Between 1,100 and 2,450 hectares of Marlborough vineyard area were unlikely to be pruned before budburst this year, according to new modelling.
He says, in particular, the industry has done a first-rate job in responding to protect the health and safety of staff during the crisis. O’Neill says employers have responded very professionally in making the health and safety of their staff the number one priority and have instituted policies and added special barriers inside packing sheds to ensure social distancing requirements are met.
“In some of the big packhouses that has resulted in lower throughput and them having to pack much slower because fewer people could be employed to meet social distancing requirements,” he told Rural News.
“Over the last couple of weeks, we have been working with MPI with most packing sheds have installed perspex screens, which enables people to work closer together. This, in turn, has allowed the packhouses to employ more people and – in most cases – throughput in these places is almost back to normal. Social distancing has also impacted on how much fruit can be picked in orchards,” he says.
One issue that has yet to be fully resolved in the sector is that of workers who come each year from the Pacific Islands to work on orchards and commercial growing operations under the RSE (recognised seasonal employee scheme).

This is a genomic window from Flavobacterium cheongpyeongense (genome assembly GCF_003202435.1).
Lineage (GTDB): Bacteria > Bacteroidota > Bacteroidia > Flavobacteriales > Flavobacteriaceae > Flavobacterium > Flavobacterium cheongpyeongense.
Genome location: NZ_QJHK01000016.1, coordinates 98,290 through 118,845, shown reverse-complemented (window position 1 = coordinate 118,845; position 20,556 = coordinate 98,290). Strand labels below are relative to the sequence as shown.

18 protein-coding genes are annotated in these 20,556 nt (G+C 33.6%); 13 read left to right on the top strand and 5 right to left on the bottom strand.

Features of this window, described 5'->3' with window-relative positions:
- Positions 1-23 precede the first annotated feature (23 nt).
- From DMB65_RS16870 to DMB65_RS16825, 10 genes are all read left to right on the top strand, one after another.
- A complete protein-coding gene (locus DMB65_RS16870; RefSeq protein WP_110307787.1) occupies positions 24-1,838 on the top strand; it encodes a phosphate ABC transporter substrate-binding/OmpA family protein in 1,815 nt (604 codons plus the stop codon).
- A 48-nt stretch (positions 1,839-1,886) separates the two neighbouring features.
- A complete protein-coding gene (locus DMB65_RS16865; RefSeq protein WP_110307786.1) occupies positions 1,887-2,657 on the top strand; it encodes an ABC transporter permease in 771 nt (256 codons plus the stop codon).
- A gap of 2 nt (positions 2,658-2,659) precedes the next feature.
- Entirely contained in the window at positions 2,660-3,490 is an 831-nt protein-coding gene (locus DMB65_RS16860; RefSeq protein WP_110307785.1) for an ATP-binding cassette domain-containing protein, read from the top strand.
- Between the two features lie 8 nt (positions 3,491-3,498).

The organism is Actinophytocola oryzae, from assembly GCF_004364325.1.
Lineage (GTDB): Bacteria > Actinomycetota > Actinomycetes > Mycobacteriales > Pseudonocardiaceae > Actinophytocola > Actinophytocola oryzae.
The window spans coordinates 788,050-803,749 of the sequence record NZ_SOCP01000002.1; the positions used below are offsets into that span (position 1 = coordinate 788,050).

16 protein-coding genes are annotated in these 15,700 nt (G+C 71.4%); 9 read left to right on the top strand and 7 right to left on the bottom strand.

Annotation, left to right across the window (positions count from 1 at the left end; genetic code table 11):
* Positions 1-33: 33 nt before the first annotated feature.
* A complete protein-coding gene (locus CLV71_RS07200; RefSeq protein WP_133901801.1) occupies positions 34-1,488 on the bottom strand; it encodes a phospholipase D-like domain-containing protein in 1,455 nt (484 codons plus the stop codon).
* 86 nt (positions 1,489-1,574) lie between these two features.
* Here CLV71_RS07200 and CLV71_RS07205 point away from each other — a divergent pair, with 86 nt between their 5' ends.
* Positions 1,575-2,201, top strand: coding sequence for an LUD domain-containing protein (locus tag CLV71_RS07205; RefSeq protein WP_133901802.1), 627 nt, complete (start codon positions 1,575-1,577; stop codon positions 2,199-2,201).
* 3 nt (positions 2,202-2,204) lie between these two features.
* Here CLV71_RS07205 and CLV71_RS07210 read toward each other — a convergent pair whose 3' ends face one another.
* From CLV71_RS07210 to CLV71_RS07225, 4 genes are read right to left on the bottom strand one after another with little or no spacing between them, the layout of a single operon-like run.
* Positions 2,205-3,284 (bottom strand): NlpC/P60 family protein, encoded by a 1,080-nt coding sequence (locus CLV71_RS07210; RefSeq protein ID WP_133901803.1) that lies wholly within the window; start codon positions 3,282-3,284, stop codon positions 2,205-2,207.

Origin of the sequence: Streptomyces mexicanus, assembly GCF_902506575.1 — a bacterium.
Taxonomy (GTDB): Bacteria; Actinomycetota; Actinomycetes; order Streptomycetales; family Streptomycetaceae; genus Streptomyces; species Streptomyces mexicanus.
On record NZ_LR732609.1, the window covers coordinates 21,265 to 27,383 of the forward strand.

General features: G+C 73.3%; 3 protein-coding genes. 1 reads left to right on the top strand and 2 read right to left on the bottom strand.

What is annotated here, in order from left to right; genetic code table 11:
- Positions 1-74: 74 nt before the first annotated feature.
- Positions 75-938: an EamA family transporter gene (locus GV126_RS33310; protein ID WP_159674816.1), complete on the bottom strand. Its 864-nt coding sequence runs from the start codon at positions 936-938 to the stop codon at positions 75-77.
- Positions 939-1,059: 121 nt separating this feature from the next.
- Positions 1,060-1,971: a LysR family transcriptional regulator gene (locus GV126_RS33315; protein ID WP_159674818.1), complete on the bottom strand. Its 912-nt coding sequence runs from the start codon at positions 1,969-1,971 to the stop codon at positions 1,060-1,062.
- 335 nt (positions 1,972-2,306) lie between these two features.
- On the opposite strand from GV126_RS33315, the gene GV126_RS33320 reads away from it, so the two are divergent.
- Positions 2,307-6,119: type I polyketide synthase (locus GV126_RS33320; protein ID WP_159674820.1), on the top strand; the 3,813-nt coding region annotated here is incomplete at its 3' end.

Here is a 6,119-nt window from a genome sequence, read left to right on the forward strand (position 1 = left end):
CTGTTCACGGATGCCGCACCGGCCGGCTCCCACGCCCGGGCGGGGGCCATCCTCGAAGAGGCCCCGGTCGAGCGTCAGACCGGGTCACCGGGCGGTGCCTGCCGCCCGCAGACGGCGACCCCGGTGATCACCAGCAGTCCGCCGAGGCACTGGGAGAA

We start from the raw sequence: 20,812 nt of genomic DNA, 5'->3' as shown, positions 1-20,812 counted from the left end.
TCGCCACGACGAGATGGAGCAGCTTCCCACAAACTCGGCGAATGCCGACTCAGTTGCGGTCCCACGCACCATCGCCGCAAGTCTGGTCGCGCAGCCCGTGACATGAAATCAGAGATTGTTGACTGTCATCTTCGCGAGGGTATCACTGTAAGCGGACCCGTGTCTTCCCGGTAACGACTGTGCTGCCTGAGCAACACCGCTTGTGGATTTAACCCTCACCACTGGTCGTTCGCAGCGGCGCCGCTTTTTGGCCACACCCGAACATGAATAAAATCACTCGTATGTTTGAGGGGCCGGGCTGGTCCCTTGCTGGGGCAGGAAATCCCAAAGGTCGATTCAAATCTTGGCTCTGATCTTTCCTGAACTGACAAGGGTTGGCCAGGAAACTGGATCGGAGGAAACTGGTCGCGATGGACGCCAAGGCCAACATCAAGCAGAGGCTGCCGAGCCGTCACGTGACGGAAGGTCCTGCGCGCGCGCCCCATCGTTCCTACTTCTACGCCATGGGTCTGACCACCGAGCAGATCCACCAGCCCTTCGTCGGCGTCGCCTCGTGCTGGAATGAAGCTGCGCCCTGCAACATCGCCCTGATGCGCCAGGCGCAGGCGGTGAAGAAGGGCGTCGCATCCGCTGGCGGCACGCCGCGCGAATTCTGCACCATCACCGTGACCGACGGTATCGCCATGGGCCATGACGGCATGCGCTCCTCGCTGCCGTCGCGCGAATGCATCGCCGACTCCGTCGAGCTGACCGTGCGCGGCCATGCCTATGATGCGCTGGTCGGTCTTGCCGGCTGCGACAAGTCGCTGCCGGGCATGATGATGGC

O’Neill says a number of issues have arisen in respect to these workers as a result of COVID-19.
He says the RSE workers are an important part of NZ horticulture and hopes they will continue to be in the future.
But with travel bans in place, those workers who are in NZ cannot get home and those back in their own countries and were hoping to come to NZ soon cannot travel either.
“Obviously, it needs to be recognised that every RSE worker has a family and that family has been impacted,” he explains.
“The future of RSE workers is one we have to consider and find a sustainable way the scheme can operate,” he says.
Labour shortages have long been a problem for the horticulture sector, but since COVID-19 arrived on our shore many out-of-work Kiwis have found jobs in the sector. O’Neill says the number one priority of the sector is hiring unemployed New Zealanders.